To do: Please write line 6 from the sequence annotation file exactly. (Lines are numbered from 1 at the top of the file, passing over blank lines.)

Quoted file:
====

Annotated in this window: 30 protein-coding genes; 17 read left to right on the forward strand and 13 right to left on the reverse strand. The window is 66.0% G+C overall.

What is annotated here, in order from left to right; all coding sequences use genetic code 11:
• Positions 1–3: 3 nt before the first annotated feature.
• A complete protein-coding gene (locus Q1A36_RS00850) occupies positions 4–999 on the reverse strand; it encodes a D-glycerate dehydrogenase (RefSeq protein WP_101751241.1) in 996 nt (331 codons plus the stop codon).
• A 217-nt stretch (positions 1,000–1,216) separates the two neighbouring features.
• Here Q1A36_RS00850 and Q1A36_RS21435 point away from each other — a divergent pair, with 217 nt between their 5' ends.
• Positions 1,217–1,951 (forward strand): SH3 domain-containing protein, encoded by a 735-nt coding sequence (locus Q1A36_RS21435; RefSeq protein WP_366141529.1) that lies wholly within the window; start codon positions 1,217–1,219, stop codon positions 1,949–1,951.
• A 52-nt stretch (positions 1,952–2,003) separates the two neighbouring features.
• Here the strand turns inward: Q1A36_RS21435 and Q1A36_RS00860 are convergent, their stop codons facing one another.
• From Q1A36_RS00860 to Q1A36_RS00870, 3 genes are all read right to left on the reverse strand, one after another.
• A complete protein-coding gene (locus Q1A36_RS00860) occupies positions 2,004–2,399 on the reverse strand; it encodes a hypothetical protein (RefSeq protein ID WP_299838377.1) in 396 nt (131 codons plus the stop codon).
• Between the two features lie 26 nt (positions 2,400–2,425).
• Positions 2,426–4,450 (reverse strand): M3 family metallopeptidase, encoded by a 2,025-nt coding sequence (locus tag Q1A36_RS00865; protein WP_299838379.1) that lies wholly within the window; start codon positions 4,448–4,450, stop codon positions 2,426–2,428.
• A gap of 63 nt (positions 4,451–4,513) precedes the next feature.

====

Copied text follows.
• Here Q1A36_RS00850 and Q1A36_RS21435 point away from each other — a divergent pair, with 217 nt between their 5' ends.